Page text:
DOUGHERTY: He came from some dark corner of my mind [laughs]. He too was born in college. It started off as an animated short that was done very old school, I mean every frame of the film was drawn by hand, not touched by a computer once. Every background painted by hand. I wanted to make a short about- I really wanted to create an icon for Halloween, because I always felt like Halloween didn’t have one. Christmas had Santa, Easter has the bunny and every holiday has something, Valentines day has the cherub, but Halloween just sort of had this menagerie of different creatures. You had witches and black cats, vampires and whatnot, there wasn’t one. Even Michael Meyers, as awesome as he was, he was for the most part a slasher. There was something missing from Michael Meyers’s personality. He was completely terrifying, but I felt the spirit of Halloween would be someone playful and mischievous, because lets face it, as creepy as Halloween is its also really fun.
There’s a sort of an innocence that balances out the terrifying aspects of it, so I felt the character should embody that. So I thought, well if there was a spirit of Halloween he would probably walk around looking like a kid so he could wander the streets and blend in, but underneath the costume there would be something more sinister. So he started off as an animated short like 3 minutes long. Even that short film, it kept going, it kept showing up at film festivals. TV showed it. SyFy showed it. So I just felt like there was something special bout the character and I just kept playing with the idea of turning him into a film. So I added him to previous stories that I mentioned, just having little cameo appearances.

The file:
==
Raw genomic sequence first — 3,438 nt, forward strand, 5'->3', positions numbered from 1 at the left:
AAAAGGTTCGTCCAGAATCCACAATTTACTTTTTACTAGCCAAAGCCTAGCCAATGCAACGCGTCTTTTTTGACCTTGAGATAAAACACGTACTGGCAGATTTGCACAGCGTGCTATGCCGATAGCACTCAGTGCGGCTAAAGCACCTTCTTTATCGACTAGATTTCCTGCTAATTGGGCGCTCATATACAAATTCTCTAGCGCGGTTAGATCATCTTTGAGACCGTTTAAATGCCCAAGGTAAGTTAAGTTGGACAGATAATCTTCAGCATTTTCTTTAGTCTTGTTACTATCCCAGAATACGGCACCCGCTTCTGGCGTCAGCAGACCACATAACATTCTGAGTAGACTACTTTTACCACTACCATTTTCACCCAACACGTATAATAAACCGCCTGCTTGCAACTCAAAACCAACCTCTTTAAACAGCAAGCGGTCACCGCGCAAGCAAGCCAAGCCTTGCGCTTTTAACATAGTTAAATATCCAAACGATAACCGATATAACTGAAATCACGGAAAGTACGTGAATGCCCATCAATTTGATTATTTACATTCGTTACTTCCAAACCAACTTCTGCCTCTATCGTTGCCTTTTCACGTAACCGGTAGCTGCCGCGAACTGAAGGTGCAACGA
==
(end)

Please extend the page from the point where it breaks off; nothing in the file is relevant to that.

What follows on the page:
Was it difficult for you to get that sense out of a child actor? Because he does go from being a vicious little hell beast at one moment to being really adorable at the next.
DOUGHERTY: [Laughs] That was surprisingly easy. We auditioned a lot of kids and Quinn Lord came in and just blew our socks off. He captured that perfectly. He looks like a little angel, but then he could turn on this sort of demonic gremlin inside himself. I’ll never forget when his parents showed up on set and said, “Thanks a lot. He’s never breaking character even when he’s at home.” He would go home and continue to hide under beds or leap out from behind doors, stuff like that. So I think it was just sort of part of his personality.
It seems that no matter who you are, how old you are, or where you’re from the film just connects with everyone and they go, “Yes, this is Halloween!” How did you pick the elements that you would include and know which ones would resonate with a broad audience?